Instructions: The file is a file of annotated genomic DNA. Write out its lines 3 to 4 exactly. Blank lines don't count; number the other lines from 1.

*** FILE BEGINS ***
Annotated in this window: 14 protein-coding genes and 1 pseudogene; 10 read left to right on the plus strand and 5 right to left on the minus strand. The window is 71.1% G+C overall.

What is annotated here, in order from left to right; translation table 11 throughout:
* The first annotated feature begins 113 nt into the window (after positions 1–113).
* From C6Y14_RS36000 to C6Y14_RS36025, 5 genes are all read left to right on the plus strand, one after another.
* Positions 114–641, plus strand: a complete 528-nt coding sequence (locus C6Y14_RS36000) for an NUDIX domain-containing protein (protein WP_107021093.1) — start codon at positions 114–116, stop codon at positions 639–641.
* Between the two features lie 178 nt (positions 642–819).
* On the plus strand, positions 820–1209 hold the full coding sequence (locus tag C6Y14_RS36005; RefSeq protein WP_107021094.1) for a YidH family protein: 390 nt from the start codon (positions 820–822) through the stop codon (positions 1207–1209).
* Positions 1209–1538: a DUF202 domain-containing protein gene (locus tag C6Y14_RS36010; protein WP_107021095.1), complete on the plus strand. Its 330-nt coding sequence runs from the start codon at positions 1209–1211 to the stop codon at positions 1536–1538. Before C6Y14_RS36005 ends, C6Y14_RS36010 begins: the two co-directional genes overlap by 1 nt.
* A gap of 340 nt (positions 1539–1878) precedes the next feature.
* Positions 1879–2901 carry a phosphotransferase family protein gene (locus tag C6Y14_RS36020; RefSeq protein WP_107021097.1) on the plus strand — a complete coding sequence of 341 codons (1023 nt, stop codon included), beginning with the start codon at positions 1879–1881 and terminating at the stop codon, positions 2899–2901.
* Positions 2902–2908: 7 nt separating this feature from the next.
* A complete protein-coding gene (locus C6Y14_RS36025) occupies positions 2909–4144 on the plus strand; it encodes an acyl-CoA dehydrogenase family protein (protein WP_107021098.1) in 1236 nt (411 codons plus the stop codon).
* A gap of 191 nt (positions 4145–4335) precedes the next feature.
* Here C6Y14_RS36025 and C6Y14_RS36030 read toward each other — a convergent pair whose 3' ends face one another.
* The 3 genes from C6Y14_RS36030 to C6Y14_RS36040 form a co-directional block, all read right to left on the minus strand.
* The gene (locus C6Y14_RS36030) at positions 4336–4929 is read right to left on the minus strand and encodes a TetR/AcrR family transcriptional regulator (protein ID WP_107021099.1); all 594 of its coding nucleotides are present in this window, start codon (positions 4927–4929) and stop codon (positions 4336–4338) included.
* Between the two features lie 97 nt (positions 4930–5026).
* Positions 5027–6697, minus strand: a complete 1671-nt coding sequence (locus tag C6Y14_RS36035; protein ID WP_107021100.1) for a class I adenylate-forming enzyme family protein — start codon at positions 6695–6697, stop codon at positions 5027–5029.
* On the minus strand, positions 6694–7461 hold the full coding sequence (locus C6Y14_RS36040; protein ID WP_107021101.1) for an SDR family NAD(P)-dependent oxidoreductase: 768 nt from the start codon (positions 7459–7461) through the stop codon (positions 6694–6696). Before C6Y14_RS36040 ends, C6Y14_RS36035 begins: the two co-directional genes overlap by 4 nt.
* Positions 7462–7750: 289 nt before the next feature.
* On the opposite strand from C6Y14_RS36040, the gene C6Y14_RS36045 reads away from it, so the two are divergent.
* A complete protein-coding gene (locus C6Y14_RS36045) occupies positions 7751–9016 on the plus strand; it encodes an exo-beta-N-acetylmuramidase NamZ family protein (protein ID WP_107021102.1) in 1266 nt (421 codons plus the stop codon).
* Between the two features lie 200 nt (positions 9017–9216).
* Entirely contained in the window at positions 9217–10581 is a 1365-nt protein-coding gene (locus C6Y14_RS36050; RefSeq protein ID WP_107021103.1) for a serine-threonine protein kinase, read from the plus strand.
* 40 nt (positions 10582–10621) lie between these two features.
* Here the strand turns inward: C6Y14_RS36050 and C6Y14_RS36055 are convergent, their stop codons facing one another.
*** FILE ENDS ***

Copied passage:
* The first annotated feature begins 113 nt into the window (after positions 1–113).
* From C6Y14_RS36000 to C6Y14_RS36025, 5 genes are all read left to right on the plus strand, one after another.